“Oyakata-sama!” Warrior voices thundered over the crowd to encourage their lord on to combat, to never give in and to battle for true faith. “Ei, ei, oooooooh!” Samurai responded to the order of battle to death.
To commemorate the great battle of faith in 1555, Iwakuni City held the 27th annual Kuragake Castle Festival and Samurai Parade. This year, five U.S. Marines from Marine Corps Air Station Iwakuni participated in the march garbed in traditional samurai costume and shouting their battle cry.
November 20, 2016 - U.S. Marines from Marine Corps Air Station Iwakuni pose for a picture at the 27th annual Kuragake Festival and Samurai Parade in Iwakuni City, Japan. The Marines were transformed from service members to samurai warroirs with traditional samurai armor, swords, spears and helmets before marching down the streets of Kuga demonstrating their strength and courage before going to battle. (U.S. Marine Corps photo by Sgt. Nicole Zurbrugg)
In preparation for “battle,” participants were ushered into a makeshift dressing room and transformed from civilian to samurai warrior. Decked out in armor, head gear, swords and spears, the troops practiced their war cries before marching down the streets to a local temple to pray for safety and strength.
“During my transformation to a samurai, I was amazed at how similar the samurai and Marines are,” said U.S. Marine Corps Cpl. Waiyan Tin, a combat videographer and parade participant stationed at MCAS Iwakuni. “The samurai were not afraid to sacrifice themselves in order to protect their families and land.”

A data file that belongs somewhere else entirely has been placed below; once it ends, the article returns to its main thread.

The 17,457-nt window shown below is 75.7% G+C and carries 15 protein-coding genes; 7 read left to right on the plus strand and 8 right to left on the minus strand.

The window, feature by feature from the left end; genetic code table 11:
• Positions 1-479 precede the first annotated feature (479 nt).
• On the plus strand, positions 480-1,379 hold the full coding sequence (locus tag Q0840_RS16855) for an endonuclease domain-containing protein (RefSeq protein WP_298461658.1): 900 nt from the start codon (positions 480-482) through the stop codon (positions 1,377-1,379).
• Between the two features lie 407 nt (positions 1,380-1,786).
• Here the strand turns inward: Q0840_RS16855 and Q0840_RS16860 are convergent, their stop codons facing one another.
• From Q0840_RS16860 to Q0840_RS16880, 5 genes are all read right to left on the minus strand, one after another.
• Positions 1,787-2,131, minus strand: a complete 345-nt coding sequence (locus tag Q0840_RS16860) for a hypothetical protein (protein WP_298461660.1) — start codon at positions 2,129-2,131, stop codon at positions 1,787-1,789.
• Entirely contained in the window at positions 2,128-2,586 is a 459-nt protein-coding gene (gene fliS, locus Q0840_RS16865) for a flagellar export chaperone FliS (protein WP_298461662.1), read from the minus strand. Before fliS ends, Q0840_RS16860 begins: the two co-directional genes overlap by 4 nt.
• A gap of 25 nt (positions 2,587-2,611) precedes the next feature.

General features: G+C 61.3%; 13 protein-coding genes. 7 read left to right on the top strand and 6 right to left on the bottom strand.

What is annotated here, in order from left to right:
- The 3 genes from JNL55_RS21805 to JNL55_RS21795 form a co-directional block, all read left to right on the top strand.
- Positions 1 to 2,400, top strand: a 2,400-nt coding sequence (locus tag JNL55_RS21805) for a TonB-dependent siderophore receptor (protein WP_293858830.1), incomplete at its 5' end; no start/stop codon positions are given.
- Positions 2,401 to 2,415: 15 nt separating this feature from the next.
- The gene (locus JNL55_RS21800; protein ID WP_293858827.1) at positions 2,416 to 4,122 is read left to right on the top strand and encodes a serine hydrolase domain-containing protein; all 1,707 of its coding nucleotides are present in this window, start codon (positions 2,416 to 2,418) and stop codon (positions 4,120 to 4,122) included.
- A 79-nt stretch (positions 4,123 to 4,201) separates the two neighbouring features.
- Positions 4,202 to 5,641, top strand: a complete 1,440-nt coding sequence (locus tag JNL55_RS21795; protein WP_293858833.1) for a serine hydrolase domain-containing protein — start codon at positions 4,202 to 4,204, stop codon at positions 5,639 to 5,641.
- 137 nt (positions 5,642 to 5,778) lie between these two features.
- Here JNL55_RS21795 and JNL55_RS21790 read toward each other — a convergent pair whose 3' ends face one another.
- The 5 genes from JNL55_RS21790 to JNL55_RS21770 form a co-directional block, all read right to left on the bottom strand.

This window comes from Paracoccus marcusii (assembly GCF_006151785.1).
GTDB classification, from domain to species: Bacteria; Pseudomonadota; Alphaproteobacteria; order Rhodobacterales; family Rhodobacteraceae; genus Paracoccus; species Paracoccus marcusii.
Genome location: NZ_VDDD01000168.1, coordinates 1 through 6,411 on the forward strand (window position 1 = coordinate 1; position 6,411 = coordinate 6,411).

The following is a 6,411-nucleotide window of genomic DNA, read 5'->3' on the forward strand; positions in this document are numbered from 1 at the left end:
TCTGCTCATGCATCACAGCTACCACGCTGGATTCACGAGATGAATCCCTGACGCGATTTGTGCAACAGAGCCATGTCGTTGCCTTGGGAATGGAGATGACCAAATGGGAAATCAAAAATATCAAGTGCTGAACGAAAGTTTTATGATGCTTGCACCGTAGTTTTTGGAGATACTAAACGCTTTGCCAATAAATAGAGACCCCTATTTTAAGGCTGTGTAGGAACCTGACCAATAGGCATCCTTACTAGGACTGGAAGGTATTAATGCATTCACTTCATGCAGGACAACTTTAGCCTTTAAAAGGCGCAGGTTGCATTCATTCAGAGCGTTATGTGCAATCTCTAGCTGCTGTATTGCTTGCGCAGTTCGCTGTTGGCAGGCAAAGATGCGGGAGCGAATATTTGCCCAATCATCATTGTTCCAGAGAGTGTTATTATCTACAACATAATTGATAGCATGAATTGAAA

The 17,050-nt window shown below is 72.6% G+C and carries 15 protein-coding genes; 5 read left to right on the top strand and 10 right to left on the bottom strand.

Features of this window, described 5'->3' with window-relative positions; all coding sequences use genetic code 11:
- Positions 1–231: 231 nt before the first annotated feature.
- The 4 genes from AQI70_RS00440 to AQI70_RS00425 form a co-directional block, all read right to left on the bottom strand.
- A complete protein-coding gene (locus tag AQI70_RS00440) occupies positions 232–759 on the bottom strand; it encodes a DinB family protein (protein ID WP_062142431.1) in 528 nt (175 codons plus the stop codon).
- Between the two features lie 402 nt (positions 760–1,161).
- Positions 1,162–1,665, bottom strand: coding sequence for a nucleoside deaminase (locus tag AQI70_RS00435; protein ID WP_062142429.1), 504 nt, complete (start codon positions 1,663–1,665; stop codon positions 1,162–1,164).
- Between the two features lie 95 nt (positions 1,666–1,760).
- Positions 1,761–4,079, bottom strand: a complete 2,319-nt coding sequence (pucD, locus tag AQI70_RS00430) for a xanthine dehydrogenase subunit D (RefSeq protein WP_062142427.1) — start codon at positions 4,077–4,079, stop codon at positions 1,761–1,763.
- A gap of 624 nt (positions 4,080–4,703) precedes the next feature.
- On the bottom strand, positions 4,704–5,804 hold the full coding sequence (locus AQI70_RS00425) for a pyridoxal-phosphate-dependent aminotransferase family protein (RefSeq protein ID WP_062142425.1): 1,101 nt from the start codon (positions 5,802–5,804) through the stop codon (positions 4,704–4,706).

Emboldened from prayer, the warriors, marched to the town square to convince their lord that they were ready for battle.
“Our squad’s role was to be the advance group leading the troops into battle and trying to keep the massive enemy at bay as long as possible,” said Kida Shoji, an event participant and advance squad chief.
Falling into formation at the town square, the chiefs joined the lord in front to help plead the warriors longing for battle. The warriors cast their voices loud, “Oyakata-sama! (My lord!)” to show their motivation and dedication. Convinced, the lord called for a battle to death. The samurai responded with a motivated, “Ei, ei, ooooooooh!”
“It was so impressive and I felt so much power and strength from walking in the same squad as the Marines,” said Shoji. “This is a great opportunity to have U.S. and Japanese citizens get together and I absolutely want the Marines to come back next year.”
The service members and Japanese posed for pictures with onlookers, feasted on traditional Japanese cuisine and enjoyed the colorful festival.
“I felt humble and appreciative of being a part of such an amazing culture that is rich in tradition,” said Tin. “Being able to participate with the local Japanese people was such a great experience.”
By U.S. Marine Corps Sgt. Nicole Zurbrugg
Provided through DVIDS
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